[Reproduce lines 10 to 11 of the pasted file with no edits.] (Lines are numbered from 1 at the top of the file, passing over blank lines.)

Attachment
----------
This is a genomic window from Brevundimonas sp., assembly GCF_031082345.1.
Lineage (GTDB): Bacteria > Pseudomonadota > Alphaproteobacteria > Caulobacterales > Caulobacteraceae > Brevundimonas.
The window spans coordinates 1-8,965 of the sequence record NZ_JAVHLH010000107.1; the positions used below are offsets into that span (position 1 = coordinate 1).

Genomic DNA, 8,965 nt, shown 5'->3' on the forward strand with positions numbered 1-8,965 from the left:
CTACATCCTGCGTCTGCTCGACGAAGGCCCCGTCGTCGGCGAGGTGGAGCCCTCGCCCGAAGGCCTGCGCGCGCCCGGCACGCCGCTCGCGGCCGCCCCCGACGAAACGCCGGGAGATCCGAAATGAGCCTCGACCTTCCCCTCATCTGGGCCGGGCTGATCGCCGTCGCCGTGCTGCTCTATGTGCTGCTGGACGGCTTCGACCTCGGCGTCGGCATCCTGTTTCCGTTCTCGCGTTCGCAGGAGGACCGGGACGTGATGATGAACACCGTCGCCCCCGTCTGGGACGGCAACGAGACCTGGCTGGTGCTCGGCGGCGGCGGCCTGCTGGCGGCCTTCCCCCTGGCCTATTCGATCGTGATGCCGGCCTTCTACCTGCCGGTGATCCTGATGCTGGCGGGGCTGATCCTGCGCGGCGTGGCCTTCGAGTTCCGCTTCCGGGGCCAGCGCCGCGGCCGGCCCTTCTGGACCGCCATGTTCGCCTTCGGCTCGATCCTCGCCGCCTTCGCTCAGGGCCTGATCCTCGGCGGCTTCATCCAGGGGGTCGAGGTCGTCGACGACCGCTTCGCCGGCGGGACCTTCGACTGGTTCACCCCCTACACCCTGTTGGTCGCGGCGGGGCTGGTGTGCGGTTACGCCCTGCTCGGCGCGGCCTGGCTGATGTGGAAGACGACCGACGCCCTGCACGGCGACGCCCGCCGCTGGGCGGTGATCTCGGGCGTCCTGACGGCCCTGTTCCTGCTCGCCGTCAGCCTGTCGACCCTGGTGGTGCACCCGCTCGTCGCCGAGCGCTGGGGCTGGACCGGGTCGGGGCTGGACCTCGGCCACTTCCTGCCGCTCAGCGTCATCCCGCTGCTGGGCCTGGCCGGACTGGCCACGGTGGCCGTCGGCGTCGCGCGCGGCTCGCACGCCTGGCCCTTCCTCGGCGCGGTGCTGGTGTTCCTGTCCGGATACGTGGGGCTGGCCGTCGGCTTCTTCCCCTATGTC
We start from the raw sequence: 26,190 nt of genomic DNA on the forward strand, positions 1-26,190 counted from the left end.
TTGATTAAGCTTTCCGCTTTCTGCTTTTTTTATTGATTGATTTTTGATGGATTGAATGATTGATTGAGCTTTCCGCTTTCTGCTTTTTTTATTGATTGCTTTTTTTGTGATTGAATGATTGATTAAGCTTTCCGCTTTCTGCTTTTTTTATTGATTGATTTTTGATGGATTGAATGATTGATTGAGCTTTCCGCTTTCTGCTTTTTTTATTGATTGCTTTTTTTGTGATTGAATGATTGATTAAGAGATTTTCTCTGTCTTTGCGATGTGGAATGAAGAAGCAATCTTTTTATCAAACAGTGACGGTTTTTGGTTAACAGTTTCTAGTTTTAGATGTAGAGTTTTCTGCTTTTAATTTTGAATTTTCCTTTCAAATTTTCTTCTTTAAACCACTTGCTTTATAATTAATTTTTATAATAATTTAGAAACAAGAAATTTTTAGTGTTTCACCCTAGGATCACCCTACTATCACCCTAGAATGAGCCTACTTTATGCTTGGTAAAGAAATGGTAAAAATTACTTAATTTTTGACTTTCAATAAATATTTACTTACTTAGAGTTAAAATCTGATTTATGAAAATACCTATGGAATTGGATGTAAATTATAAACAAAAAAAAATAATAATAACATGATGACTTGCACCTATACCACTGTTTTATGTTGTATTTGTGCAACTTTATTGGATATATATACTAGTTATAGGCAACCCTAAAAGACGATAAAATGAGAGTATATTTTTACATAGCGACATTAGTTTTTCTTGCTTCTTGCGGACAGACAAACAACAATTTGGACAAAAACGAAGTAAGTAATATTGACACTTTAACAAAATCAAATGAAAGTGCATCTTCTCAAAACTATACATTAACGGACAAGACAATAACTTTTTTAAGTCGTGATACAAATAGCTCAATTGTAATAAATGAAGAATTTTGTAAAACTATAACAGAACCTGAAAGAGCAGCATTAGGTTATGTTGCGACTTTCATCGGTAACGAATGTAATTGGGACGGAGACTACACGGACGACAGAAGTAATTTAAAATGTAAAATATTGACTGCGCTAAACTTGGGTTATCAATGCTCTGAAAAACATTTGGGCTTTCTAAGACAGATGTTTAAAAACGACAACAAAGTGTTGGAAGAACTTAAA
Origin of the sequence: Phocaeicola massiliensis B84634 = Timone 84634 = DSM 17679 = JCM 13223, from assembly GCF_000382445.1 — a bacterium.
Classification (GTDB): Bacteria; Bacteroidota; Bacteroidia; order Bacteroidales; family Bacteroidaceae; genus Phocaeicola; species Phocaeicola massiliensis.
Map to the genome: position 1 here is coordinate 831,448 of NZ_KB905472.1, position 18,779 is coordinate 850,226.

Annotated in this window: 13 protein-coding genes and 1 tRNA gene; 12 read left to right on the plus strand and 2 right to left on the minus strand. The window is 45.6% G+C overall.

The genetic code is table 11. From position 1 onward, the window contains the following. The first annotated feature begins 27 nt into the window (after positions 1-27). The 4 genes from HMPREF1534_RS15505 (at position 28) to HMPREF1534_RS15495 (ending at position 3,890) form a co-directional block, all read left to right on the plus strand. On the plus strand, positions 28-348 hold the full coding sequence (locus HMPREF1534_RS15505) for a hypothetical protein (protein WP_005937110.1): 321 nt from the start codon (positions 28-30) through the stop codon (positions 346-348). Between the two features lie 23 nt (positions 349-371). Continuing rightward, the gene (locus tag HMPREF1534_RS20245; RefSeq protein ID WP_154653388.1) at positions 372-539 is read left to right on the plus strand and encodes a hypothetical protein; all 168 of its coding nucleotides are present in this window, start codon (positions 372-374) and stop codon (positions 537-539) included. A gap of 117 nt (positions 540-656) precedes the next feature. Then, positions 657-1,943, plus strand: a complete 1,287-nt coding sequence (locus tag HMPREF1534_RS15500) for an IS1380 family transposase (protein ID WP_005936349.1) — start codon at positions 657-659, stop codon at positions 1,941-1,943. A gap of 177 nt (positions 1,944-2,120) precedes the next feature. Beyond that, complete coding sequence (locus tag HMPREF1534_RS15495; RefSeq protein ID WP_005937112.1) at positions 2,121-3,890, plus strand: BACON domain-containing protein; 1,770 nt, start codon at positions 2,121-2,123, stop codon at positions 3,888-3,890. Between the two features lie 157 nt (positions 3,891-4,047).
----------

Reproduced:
Map to the genome: position 1 here is coordinate 831,448 of NZ_KB905472.1, position 18,779 is coordinate 850,226.

Annotated in this window: 13 protein-coding genes and 1 tRNA gene; 12 read left to right on the plus strand and 2 right to left on the minus strand. The window is 45.6% G+C overall.